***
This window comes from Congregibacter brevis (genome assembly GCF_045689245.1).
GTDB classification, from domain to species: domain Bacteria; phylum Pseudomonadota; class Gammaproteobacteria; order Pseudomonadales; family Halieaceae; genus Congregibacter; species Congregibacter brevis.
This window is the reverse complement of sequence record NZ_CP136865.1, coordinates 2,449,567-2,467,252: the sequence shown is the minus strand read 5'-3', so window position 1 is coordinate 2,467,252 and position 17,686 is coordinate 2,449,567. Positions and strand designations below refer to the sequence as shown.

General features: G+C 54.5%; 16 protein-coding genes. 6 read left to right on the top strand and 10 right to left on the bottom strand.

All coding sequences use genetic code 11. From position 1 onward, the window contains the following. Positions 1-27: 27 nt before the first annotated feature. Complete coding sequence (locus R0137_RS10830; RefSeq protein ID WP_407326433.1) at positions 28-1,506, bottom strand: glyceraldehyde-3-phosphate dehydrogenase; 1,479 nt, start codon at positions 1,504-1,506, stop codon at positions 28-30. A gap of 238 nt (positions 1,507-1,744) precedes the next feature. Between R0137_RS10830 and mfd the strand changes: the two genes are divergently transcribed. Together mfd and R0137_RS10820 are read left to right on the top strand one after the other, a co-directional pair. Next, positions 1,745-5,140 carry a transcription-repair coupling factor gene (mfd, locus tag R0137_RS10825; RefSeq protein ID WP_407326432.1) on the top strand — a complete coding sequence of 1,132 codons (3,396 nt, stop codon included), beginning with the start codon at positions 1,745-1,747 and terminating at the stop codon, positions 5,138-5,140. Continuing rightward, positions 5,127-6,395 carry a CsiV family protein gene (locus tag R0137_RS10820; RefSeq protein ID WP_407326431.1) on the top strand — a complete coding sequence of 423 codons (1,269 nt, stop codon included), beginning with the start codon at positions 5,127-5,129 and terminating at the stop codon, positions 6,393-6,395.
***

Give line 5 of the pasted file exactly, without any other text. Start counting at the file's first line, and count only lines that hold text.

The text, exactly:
All coding sequences use genetic code 11. From position 1 onward, the window contains the following. Positions 1-27: 27 nt before the first annotated feature. Complete coding sequence (locus R0137_RS10830; RefSeq protein ID WP_407326433.1) at positions 28-1,506, bottom strand: glyceraldehyde-3-phosphate dehydrogenase; 1,479 nt, start codon at positions 1,504-1,506, stop codon at positions 28-30. A gap of 238 nt (positions 1,507-1,744) precedes the next feature. Between R0137_RS10830 and mfd the strand changes: the two genes are divergently transcribed. Together mfd and R0137_RS10820 are read left to right on the top strand one after the other, a co-directional pair. Next, positions 1,745-5,140 carry a transcription-repair coupling factor gene (mfd, locus tag R0137_RS10825; RefSeq protein ID WP_407326432.1) on the top strand — a complete coding sequence of 1,132 codons (3,396 nt, stop codon included), beginning with the start codon at positions 1,745-1,747 and terminating at the stop codon, positions 5,138-5,140. Continuing rightward, positions 5,127-6,395 carry a CsiV family protein gene (locus tag R0137_RS10820; RefSeq protein ID WP_407326431.1) on the top strand — a complete coding sequence of 423 codons (1,269 nt, stop codon included), beginning with the start codon at positions 5,127-5,129 and terminating at the stop codon, positions 6,393-6,395.